A hot economy has been boosting trade back and forth between Arizona and Mexico. As pandemic restrictions lifted, pent up demand is just one factor that pumped up cross border trade.

Most people think of produce when they think of cross border trade with Mexico but there is much more to it than that and it has really been growing in the first part of this year.

Workers with forklifts zip around the warehouse floor at Chamberlain Distributing moving fresh fruit from Mexico to get it ready to head to the store, then to your table.

Owner Jaime Chamberlain says Mexican fruits and vegetables used to have a six month season but Mexican agriculture has expanded to make it a year round business.

Produce is part of the power behind border business so strong it was worth $9.3 billion dollars in the first three months of this year. The University of Arizonas Eller College of Management says thats a 7.5 percent increase over the same time last year.

Chamberlain keeps an eye on the total trade picture as chair of the Nogales Port Authority.

He thinks part of the boost is from tourism, with a pent up demand to get away from COVID restrictions and escape to a beautiful beach.

And I think there are a lot of people with an appetite to come shopping up to Tucson and Phoenix and even here in Nogales. Then I think that that appetite was pending for a long time and pent up and we’re able to do that now.

Josh Rubin of Javid LLC says, Part of what I do is I help foreign manufacturers open up operations in Mexico.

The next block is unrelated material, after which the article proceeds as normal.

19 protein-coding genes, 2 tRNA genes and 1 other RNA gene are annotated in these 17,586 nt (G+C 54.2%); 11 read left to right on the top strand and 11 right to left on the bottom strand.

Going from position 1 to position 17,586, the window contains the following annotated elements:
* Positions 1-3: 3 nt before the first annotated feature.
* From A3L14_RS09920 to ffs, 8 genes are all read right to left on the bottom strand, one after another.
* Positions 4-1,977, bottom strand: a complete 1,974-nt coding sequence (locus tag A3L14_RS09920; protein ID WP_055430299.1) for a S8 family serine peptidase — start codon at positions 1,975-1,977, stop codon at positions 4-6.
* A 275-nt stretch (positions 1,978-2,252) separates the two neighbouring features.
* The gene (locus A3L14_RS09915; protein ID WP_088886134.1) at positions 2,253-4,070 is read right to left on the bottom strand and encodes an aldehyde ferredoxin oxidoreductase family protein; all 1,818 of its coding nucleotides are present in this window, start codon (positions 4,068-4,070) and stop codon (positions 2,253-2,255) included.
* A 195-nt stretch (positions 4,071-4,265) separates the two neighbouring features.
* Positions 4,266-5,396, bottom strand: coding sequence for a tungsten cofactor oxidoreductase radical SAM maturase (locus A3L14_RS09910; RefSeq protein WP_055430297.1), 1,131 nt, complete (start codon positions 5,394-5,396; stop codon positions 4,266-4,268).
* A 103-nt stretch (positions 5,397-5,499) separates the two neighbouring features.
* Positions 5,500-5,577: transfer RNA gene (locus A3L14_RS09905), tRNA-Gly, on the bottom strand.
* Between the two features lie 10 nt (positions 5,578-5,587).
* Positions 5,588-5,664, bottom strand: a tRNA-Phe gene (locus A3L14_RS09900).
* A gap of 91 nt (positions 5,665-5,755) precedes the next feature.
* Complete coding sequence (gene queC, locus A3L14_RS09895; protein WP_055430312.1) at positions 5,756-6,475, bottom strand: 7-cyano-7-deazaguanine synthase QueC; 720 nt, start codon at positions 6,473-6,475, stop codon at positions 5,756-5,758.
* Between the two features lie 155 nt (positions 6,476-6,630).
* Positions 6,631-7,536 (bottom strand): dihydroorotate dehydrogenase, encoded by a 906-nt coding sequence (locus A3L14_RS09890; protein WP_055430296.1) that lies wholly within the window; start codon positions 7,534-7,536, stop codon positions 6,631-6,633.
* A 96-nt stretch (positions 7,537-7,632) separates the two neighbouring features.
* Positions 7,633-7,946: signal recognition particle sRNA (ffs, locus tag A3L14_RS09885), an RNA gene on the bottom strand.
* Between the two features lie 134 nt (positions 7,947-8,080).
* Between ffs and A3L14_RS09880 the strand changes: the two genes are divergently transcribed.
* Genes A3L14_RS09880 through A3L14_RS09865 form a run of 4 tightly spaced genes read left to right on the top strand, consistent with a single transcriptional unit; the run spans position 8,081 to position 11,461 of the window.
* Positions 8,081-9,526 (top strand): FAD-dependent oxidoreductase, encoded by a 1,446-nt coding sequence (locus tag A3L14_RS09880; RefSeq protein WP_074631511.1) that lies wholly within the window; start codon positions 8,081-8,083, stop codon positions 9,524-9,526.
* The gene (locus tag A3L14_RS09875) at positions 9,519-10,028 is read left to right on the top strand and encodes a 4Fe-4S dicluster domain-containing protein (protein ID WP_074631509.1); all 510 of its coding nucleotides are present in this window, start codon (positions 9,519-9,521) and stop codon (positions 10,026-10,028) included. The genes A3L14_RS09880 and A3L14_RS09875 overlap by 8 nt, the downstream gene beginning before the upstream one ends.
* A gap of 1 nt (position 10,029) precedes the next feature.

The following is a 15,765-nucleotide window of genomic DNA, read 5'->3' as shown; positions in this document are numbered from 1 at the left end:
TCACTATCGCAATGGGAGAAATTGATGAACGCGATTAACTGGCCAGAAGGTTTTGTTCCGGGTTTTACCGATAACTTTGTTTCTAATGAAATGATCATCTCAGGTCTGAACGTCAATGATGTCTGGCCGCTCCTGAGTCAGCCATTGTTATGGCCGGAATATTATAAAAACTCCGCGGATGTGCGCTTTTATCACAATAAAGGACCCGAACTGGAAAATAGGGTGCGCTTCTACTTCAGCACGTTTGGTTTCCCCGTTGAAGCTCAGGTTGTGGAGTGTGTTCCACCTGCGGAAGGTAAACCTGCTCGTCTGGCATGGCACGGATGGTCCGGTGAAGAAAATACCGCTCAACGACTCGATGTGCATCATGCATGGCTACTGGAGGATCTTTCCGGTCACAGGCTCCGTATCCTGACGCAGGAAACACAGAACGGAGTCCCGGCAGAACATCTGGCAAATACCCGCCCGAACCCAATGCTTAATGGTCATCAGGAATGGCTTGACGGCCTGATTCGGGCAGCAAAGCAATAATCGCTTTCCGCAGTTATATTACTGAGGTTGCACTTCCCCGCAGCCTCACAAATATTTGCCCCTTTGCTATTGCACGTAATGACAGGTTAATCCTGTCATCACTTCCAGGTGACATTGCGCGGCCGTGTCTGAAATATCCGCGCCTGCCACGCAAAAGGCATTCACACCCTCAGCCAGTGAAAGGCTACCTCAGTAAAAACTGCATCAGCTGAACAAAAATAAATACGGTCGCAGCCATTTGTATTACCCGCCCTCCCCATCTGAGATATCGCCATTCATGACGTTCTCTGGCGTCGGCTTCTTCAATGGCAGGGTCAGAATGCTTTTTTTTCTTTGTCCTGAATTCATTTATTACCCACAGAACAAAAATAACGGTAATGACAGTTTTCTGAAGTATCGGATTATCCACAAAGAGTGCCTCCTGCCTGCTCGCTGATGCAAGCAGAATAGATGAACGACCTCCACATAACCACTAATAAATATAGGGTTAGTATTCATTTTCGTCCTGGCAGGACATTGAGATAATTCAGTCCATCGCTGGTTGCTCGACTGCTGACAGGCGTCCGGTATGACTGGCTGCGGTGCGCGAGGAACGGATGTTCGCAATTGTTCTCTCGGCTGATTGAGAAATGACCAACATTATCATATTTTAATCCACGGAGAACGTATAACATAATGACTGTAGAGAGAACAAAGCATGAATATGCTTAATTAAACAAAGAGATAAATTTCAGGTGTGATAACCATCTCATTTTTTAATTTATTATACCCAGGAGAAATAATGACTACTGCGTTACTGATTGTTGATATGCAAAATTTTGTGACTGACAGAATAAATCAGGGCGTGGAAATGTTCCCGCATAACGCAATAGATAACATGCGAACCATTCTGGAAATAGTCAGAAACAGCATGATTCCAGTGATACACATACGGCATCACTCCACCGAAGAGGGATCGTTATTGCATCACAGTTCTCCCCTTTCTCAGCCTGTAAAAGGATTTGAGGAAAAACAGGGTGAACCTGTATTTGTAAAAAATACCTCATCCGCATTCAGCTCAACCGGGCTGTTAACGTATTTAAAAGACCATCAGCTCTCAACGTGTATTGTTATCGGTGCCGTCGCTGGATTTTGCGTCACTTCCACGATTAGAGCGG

That puts Rubin in touch with a trend not as obvious to Arizonans as Mexican fruit on their tables.

Rubin manages factories in Mexico for 35 client companies building everything from cabinets for fast food outlets to aerospace parts.

He says even Asian companies are setting up in Mexico as a hedge against tension and trouble in other parts of the world; and that means jobs for Arizonans.

Someone has to receive it, someone has to sell it, someone has to ship it, move it, transport it. Buy it. So there’s a lot more need of that same thing with the Asian companies that are coming and they’re forming companies in the United States to receive that finished product and then sell it distributed to their clients as well.

And Rubin says according to U.S. and Mexican governments trade with Mexico creates more than five million jobs across the U.S.